I’m working on the 3rd edition of my book Progressive Lessons. I decided to be more focussed and concentrate only on the three beginners’ tunes from the testimony of Patrick Quin and Denis O’Hampsey. Looking again at the manuscript sources, I am seeing a lot of things that I had not paid attention to before, and which are worryingly different from the way I have been playing and teaching these tunes up to now.
The most significant think that has come out of this study is consideration of hand position on the harp. I have written here recently about Patrick Byrne’s hand position, on alternating strings to give a “chord” shape. But I have been looking more closely at the portraits of Quin, O’Hampsey and other harpers, and I am seeing a consistent positioning of the left and right hands differently. I see two main grups of portraits; the 19th century harpers (Patrick Byrne and Patrick Murney) hold their hands higher, with the fingers drooping a little, perhaps influenced by French pedal harp technique.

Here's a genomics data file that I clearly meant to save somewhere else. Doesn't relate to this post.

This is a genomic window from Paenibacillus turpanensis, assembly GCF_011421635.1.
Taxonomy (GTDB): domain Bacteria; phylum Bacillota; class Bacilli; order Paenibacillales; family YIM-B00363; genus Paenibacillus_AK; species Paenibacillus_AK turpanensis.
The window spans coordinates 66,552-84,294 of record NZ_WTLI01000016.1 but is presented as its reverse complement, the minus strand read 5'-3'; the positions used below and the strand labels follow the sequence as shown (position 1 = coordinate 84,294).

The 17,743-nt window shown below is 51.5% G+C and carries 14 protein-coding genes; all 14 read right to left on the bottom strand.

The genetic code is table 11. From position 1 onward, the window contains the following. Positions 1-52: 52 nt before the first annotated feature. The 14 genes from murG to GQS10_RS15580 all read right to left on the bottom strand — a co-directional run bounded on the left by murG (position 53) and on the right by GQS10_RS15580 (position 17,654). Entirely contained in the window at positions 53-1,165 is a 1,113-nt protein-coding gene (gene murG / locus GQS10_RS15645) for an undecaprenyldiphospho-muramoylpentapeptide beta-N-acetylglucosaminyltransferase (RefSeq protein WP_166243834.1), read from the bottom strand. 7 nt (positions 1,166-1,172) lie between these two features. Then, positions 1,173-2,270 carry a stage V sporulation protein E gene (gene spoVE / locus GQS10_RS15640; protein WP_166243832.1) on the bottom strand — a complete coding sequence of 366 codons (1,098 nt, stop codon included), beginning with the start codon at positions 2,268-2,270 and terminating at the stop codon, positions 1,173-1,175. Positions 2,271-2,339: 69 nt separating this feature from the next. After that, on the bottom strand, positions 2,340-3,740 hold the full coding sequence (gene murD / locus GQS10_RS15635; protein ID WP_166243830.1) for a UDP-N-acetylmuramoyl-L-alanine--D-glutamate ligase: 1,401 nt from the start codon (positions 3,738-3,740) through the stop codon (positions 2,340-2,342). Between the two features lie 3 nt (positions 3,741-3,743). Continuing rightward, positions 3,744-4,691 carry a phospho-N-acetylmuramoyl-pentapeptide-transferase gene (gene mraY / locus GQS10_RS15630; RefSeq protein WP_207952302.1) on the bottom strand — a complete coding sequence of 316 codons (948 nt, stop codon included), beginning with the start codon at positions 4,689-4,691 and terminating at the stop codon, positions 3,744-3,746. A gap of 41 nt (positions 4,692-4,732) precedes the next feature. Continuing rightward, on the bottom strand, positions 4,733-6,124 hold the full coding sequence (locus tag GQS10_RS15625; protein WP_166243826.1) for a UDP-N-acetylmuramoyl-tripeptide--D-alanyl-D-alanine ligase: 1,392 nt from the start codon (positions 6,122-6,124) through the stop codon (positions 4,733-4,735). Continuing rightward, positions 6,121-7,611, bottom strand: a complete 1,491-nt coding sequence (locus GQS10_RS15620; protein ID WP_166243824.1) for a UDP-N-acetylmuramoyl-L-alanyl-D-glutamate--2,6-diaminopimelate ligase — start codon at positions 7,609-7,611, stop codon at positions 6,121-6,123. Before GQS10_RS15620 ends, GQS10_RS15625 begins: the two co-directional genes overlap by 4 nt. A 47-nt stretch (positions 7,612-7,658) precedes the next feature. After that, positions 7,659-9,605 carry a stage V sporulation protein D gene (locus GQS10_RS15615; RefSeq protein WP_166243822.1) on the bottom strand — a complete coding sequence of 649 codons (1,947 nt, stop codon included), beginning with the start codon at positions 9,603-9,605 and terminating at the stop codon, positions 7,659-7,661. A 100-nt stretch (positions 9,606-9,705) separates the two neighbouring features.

But the 18th century harpers have a distinctive strong hand position,. I would characterise it as having the left hand curled, with the three fingers placed and the thumb lifted high out of the way; while the right hand is very flat, stretched out with the thumb high and the fourth finger stretched out to a low string.
The combination of these hand positions, with the notations in Bunting’s manuscripts of Mailí Bhán and Burns’s March, give a very different system for playing early Irish harp from what we have all been doing up to now.